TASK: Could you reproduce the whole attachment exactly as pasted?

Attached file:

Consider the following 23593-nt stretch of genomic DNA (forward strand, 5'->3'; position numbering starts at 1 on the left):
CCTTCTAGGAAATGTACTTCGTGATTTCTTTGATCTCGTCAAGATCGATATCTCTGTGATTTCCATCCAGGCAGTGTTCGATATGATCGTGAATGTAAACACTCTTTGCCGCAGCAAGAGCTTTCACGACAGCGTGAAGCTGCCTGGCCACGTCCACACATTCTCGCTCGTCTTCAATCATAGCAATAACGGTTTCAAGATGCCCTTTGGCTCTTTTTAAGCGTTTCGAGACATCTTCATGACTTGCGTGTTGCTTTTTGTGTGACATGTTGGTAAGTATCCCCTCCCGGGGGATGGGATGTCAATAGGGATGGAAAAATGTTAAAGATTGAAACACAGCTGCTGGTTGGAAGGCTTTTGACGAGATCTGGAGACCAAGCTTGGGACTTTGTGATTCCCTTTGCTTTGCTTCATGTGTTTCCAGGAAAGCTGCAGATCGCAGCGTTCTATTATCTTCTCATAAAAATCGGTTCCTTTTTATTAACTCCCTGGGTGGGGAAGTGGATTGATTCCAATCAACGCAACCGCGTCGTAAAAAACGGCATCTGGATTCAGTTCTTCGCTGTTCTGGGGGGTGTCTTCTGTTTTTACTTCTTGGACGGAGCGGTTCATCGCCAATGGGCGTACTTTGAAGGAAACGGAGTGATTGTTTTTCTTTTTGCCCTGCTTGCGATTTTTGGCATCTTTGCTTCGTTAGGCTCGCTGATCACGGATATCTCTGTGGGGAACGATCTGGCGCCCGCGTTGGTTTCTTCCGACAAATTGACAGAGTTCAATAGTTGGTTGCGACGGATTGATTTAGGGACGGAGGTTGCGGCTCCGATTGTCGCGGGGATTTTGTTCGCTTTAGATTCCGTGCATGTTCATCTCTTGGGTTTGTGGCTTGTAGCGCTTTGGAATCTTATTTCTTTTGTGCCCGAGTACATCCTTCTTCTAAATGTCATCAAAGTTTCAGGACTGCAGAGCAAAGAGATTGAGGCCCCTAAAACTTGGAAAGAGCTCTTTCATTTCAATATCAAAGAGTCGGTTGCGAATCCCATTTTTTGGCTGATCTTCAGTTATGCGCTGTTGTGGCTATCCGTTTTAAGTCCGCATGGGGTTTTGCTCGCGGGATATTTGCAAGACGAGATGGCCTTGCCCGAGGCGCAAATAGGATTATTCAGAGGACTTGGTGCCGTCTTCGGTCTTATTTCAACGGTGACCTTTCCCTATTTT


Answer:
Consider the following 23593-nt stretch of genomic DNA (forward strand, 5'->3'; position numbering starts at 1 on the left):
CCTTCTAGGAAATGTACTTCGTGATTTCTTTGATCTCGTCAAGATCGATATCTCTGTGATTTCCATCCAGGCAGTGTTCGATATGATCGTGAATGTAAACACTCTTTGCCGCAGCAAGAGCTTTCACGACAGCGTGAAGCTGCCTGGCCACGTCCACACATTCTCGCTCGTCTTCAATCATAGCAATAACGGTTTCAAGATGCCCTTTGGCTCTTTTTAAGCGTTTCGAGACATCTTCATGACTTGCGTGTTGCTTTTTGTGTGACATGTTGGTAAGTATCCCCTCCCGGGGGATGGGATGTCAATAGGGATGGAAAAATGTTAAAGATTGAAACACAGCTGCTGGTTGGAAGGCTTTTGACGAGATCTGGAGACCAAGCTTGGGACTTTGTGATTCCCTTTGCTTTGCTTCATGTGTTTCCAGGAAAGCTGCAGATCGCAGCGTTCTATTATCTTCTCATAAAAATCGGTTCCTTTTTATTAACTCCCTGGGTGGGGAAGTGGATTGATTCCAATCAACGCAACCGCGTCGTAAAAAACGGCATCTGGATTCAGTTCTTCGCTGTTCTGGGGGGTGTCTTCTGTTTTTACTTCTTGGACGGAGCGGTTCATCGCCAATGGGCGTACTTTGAAGGAAACGGAGTGATTGTTTTTCTTTTTGCCCTGCTTGCGATTTTTGGCATCTTTGCTTCGTTAGGCTCGCTGATCACGGATATCTCTGTGGGGAACGATCTGGCGCCCGCGTTGGTTTCTTCCGACAAATTGACAGAGTTCAATAGTTGGTTGCGACGGATTGATTTAGGGACGGAGGTTGCGGCTCCGATTGTCGCGGGGATTTTGTTCGCTTTAGATTCCGTGCATGTTCATCTCTTGGGTTTGTGGCTTGTAGCGCTTTGGAATCTTATTTCTTTTGTGCCCGAGTACATCCTTCTTCTAAATGTCATCAAAGTTTCAGGACTGCAGAGCAAAGAGATTGAGGCCCCTAAAACTTGGAAAGAGCTCTTTCATTTCAATATCAAAGAGTCGGTTGCGAATCCCATTTTTTGGCTGATCTTCAGTTATGCGCTGTTGTGGCTATCCGTTTTAAGTCCGCATGGGGTTTTGCTCGCGGGATATTTGCAAGACGAGATGGCCTTGCCCGAGGCGCAAATAGGATTATTCAGAGGACTTGGTGCCGTCTTCGGTCTTATTTCAACGGTGACCTTTCCCTATTTT